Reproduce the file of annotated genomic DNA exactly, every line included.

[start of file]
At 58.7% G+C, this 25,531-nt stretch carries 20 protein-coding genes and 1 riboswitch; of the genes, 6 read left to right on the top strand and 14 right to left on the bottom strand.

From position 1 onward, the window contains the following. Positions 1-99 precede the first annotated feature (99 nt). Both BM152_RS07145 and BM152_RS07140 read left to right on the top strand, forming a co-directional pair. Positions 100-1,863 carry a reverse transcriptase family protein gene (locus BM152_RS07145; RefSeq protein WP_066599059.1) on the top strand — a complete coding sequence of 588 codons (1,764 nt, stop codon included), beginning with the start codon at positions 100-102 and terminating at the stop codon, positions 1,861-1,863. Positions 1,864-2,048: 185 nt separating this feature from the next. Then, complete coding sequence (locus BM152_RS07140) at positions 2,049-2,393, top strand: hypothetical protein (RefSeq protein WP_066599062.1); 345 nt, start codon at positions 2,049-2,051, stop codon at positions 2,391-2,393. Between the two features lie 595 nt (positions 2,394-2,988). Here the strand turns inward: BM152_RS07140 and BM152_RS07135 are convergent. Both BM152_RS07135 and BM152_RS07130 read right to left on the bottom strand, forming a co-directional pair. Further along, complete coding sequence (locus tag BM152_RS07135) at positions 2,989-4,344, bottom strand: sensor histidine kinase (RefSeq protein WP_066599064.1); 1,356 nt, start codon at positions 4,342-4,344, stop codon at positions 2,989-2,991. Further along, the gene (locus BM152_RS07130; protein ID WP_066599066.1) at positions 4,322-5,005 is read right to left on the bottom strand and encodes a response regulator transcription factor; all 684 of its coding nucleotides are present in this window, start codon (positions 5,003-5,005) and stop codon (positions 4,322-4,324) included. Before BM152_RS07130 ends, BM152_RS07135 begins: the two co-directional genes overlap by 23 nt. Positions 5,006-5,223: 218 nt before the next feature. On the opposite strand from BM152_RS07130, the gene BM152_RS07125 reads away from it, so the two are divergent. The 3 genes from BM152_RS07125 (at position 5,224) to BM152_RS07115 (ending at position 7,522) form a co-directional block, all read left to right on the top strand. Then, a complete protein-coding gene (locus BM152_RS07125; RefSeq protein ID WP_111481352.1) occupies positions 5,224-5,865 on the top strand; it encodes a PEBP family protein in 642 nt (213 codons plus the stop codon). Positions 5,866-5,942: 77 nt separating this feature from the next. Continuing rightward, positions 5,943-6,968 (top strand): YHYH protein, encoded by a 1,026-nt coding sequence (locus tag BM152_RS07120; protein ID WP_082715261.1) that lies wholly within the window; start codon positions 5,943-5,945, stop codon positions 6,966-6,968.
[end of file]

At 58.7% G+C, this 25,531-nt stretch carries 20 protein-coding genes and 1 riboswitch; of the genes, 6 read left to right on the top strand and 14 right to left on the bottom strand.

From position 1 onward, the window contains the following. Positions 1-99 precede the first annotated feature (99 nt). Both BM152_RS07145 and BM152_RS07140 read left to right on the top strand, forming a co-directional pair. Positions 100-1,863 carry a reverse transcriptase family protein gene (locus BM152_RS07145; RefSeq protein WP_066599059.1) on the top strand — a complete coding sequence of 588 codons (1,764 nt, stop codon included), beginning with the start codon at positions 100-102 and terminating at the stop codon, positions 1,861-1,863. Positions 1,864-2,048: 185 nt separating this feature from the next. Then, complete coding sequence (locus BM152_RS07140) at positions 2,049-2,393, top strand: hypothetical protein (RefSeq protein WP_066599062.1); 345 nt, start codon at positions 2,049-2,051, stop codon at positions 2,391-2,393. Between the two features lie 595 nt (positions 2,394-2,988). Here the strand turns inward: BM152_RS07140 and BM152_RS07135 are convergent. Both BM152_RS07135 and BM152_RS07130 read right to left on the bottom strand, forming a co-directional pair. Further along, complete coding sequence (locus tag BM152_RS07135) at positions 2,989-4,344, bottom strand: sensor histidine kinase (RefSeq protein WP_066599064.1); 1,356 nt, start codon at positions 4,342-4,344, stop codon at positions 2,989-2,991. Further along, the gene (locus BM152_RS07130; protein ID WP_066599066.1) at positions 4,322-5,005 is read right to left on the bottom strand and encodes a response regulator transcription factor; all 684 of its coding nucleotides are present in this window, start codon (positions 5,003-5,005) and stop codon (positions 4,322-4,324) included. Before BM152_RS07130 ends, BM152_RS07135 begins: the two co-directional genes overlap by 23 nt. Positions 5,006-5,223: 218 nt before the next feature. On the opposite strand from BM152_RS07130, the gene BM152_RS07125 reads away from it, so the two are divergent. The 3 genes from BM152_RS07125 (at position 5,224) to BM152_RS07115 (ending at position 7,522) form a co-directional block, all read left to right on the top strand. Then, a complete protein-coding gene (locus BM152_RS07125; RefSeq protein ID WP_111481352.1) occupies positions 5,224-5,865 on the top strand; it encodes a PEBP family protein in 642 nt (213 codons plus the stop codon). Positions 5,866-5,942: 77 nt separating this feature from the next. Continuing rightward, positions 5,943-6,968 (top strand): YHYH protein, encoded by a 1,026-nt coding sequence (locus tag BM152_RS07120; protein ID WP_082715261.1) that lies wholly within the window; start codon positions 5,943-5,945, stop codon positions 6,966-6,968.